Why John Lennon Objected To Majority Of “Abbey Road”

Why John Lennon Objected To Majority Of “Abbey Road” | I Love Classic Rock Videos

John Lennon in a 1968 interview - DrSalvadoctopus / Youtube

The Beatles’ Abbey Road will forever remain a landmark album, marking the final recording sessions for the legendary band. While the sessions themselves were a welcome change from the tensions of The White Album and Let It Be, not everything went smoothly.

Despite a seemingly more positive atmosphere, John Lennon found himself at odds with much of the finished product. This period in The Beatles’ career was marked by growing internal friction. Lennon, increasingly focused on his own artistic pursuits, was distancing himself from the band’s collaborative spirit. 

This shift in dynamics would significantly impact the creation of “Abbey Road” and contribute to Lennon’s dissatisfaction with the final album.

John and Paul’s diverging paths

By the time The Beatles began recording Abbey Road, the songwriting partnership between John Lennon and Paul McCartney had fractured. While they still shared a writing credit, their creative visions had diverged significantly.

Lennon, increasingly focused on his own artistic direction, disapproved of the songs McCartney contributed to the album.

Producer George Martin, reflecting on the sessions in The Beatles Anthology, revealed the growing tension: “I tried to get Paul to get back into the old Pepper way of creating something really worthwhile and we put together the long side.”

However, this collaborative effort backfired, with Lennon objecting strongly to the album’s second side, which primarily featured McCartney and Martin’s work with minimal contributions from the other Beatles.

Lennon’s clash with the Abbey Road concept

John Lennon’s vision for Abbey Road stood in stark contrast to the album’s eventual direction. He vehemently opposed the concept album format, preferring a collection of strong individual songs.

“An album to me is a bunch of records that you can’t have — I like singles myself,” he declared. This preference for individual tracks clashed with Paul McCartney’s desire for a cohesive, thematic experience.

Despite his reservations, Lennon remained committed to the project. Martin noted his dedication, as he shared that Lennon worked diligently even on the parts of the album he did not like.

This dedication, coupled with the inherent tension surrounding the album’s concept, highlights the complex dynamics at play during the recording of Abbey Road.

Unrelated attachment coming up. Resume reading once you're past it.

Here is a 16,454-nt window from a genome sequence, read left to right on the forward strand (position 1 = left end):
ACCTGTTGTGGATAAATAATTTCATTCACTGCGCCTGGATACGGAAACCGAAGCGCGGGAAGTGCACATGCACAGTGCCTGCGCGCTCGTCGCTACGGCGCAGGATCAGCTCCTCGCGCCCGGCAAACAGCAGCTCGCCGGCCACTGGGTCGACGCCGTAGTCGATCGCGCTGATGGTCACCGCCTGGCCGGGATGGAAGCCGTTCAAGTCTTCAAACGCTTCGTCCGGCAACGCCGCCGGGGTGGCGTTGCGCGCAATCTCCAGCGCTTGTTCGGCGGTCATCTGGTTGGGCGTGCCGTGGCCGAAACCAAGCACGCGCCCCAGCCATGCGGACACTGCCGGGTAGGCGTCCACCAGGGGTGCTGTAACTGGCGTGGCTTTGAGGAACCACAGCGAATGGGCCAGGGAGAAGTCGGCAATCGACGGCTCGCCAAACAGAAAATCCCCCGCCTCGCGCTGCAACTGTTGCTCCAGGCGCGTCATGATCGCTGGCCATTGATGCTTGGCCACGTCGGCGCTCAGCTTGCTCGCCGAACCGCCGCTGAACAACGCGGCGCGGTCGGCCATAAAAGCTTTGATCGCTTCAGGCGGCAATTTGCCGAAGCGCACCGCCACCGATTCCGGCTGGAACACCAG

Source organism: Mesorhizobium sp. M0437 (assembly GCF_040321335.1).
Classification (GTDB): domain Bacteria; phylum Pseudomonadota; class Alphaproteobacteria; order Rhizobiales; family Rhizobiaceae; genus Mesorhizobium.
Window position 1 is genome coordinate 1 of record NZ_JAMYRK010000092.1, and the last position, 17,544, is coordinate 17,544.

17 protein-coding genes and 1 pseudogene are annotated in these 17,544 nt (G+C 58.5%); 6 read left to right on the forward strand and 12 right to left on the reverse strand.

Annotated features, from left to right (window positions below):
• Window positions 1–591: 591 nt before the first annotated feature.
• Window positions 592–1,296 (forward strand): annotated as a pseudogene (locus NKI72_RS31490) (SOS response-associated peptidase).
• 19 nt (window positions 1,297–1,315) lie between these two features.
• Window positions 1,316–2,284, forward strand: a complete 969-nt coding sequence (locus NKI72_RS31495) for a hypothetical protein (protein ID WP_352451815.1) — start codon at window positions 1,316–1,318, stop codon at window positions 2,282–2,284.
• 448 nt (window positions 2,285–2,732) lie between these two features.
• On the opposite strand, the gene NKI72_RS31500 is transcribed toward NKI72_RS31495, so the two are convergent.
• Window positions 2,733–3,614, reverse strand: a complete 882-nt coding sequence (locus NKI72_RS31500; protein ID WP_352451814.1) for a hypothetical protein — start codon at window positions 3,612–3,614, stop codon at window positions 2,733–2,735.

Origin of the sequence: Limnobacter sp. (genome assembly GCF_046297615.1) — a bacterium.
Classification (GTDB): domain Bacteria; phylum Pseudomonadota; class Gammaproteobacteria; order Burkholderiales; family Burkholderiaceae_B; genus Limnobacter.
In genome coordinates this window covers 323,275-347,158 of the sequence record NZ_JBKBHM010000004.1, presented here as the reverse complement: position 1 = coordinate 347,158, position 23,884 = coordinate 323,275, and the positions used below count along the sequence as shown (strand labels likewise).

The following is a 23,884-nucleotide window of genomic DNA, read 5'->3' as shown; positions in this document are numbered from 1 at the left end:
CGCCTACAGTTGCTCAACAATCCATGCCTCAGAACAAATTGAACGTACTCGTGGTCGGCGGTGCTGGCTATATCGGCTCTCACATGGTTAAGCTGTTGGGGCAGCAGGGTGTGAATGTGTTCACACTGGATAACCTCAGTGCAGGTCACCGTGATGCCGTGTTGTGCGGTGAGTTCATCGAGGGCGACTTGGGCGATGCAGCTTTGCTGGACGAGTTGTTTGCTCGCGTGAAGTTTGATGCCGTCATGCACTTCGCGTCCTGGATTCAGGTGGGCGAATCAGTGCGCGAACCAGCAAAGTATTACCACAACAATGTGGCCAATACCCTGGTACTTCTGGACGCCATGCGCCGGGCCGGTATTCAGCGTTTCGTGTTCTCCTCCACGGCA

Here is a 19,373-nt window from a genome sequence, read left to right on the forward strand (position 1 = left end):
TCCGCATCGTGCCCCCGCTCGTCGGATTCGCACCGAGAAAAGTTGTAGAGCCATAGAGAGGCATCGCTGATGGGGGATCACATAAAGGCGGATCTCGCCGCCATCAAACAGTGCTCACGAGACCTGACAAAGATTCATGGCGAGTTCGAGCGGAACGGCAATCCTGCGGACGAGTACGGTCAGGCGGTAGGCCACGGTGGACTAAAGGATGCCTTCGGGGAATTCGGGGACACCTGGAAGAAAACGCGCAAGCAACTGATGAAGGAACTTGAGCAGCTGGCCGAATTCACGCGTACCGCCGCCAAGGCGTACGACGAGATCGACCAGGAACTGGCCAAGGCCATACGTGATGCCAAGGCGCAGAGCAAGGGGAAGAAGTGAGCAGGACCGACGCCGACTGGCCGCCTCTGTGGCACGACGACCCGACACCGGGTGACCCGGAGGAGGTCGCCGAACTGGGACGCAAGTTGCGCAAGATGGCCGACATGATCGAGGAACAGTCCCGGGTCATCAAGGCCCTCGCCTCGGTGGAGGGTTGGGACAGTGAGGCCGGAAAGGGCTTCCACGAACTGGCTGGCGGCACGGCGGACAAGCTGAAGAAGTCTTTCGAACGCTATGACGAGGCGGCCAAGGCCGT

John believed he should have been the one to sing “Oh! Darling”

While Paul poured his heart and soul into recording “Oh! Darling” for Abbey Road, John remained unconvinced by the final product.

McCartney reportedly spent a week purposefully straining his voice to achieve a specific raspy effect, a decision that didn’t resonate with his fellow Beatle.

In an interview published in All We Are Saying: The Last Major Interview With John Lennon and Yoko Ono, Lennon expressed his belief that he could have delivered the song more effectively. He stated, “‘Oh! Darling’ was a great one of Paul’s that he didn’t sing too well. I always thought I could’ve done it better – it was more my style than his.” 

While acknowledging McCartney’s authorship, Lennon went on to say that if the former really thought about it, “he should have let me sing it”.

He defended Phil Spector’s work on Let It Be

Despite Abbey Road being their final recording session, The Beatles released Let It Be last. While Paul McCartney harbored significant reservations about the album, John Lennon fiercely defended it, particularly Phil Spector’s production choices.

Lennon believed Spector’s work elevated the album from mediocrity and dismissed criticisms of his involvement.

In an interview, Lennon challenged those who disapproved of Spector’s production: “If anybody listens to the bootleg version, which was the version which was pre-Spector, and listens to the version Spector did, they would shut up.”

He emphasized the poor quality of the pre-Spector recordings, stating, “The tapes were so lousy and so bad none of us would go near them to touch them. They’d been lying around for six months.” This stark contrast, according to Lennon, solidified Spector’s role in salvaging the album.

However, McCartney’s strong disagreement with this perspective, culminated in his own Let It Be… Naked release in 2003, further highlights the creative clashes that ultimately led to the band’s dissolution.